Speaking with Edil Baisalov about Kyrgyzstan’s Elections, his Career, and U.S. Democracy Promotion in Central Asia
Today, we have another exclusive interview for the readers of the Roberts Report. This time it is with Edil Baisalov, the well known political figure and democracy activist from Kyrgyzstan. While only born in 1977, Edil has already established himself as one of the most important political figures in Kyrgyzstan and one of Central Asia’s most vocal activists for democracy. For several years, he led the country’s Coalition for Democracy and Civil Society, a coalition of NGOs promoting democracy and practicing election observation. His skill as an organizer of election observation missions was recognized in 2004 when he was chosen to lead an international observation mission of NGOs from Europe and Eurasia to the historic Ukrainian presidential elections that led to the Orange Revolution. Obviously inspired by the activism he witnessed in Ukraine, Baisalov returned to Kyrgyzstan to lead the Coalition’s election observation to the 2005 Kyrgyz parliamentary elections and to eventually play an influential role in the events following that election that led to that country’s Tulip Revolution. Since March 2005, however, Mr. Baisalov has not ceased his activism. He has been a key figure in the movement to hold President Bakiyev accountable for his promises of democratic reform and has been a voice of reason during the many protests that have taken place since Bakiyev became president. He has also paid a price for this activism. In April 2006, he was attacked by an unknown assailant, and he has been subjected to frequent smear campaigns accusing him of being a tool of the U.S. Recently, he left the fold of civil society organizing to join the Social Democratic Party led by Kyrgyzstan’s present Prime Minister Almazbek Atambayev and will be number 13 on the party’s list for the upcoming elections. Edil is representative of a new generation of political figures in Central Asia, and he is likely to continue to have significant influence on Kyrgyzstan’s political development. Furthermore, as a representative of Central Asia’s new generation, he is also a fellow blogger. As he prepares for Kyrgyzstan’s first full party-list parliamentary elections, I convinced him to spare some time to answer questions about his career path, Kyrgyzstan’s upcoming elections, and the U.S. agenda of promoting democracy in Central Asia.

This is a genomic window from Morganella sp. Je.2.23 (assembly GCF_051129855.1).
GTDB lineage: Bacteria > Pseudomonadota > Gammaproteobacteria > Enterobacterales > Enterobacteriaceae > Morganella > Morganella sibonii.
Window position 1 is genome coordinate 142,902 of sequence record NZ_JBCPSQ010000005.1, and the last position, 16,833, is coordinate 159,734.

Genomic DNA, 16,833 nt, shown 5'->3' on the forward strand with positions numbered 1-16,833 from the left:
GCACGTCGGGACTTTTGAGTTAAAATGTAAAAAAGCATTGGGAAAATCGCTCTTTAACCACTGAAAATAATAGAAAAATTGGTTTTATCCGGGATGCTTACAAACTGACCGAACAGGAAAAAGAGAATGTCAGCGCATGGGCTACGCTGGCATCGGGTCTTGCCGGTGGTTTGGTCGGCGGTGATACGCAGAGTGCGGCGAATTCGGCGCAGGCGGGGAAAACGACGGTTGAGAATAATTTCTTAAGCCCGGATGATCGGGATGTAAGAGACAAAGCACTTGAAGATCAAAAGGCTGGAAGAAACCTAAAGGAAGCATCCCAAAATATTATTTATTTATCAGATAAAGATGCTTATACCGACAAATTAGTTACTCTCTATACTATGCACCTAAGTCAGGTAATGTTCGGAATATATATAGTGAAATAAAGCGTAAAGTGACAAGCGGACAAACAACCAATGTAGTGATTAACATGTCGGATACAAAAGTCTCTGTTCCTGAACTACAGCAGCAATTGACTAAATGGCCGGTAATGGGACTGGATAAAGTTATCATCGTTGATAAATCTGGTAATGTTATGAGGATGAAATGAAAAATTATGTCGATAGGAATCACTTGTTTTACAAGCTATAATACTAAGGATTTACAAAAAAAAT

SR: You were very much involved in the March 2005 “Tulip Revolution.” Since 2005, many both inside and outside of Kyrgyzstan have lost enthusiasm for the revolution and believe that it has changed very little in the country. Do you the spirit of the “Tulip Revolution” is still alive in the country and can still lead to democratic reform?
EB: The spirit is certainly alive and you hear references to March 24 in almost every political speech or article. That being said, there is clearly a sense of fatigue from the great upheaval we have had over the past two years. Without a doubt, there is a very clear disillusionment in Bakiev and his administration – everybody understands that he is no better than Akayev or may be even worse in certain respects. Nonetheless, the lessons of March 2005 still loom large and are a major political factor. I assure you that this is not my wishful thinking – people have not forgotten why March 2005 happened. What went wrong in March was that the events developed too quickly - nobody expected Akayev to flee in a matter of hours. There was really no time for a new social contract to be struck between the elites and the people. Even if there were a few pronouncements – they didn’t sink deeply enough in the national consciousness. So, yes, what was supposed to be a popular revolution prematurely ended with a coup d’etat.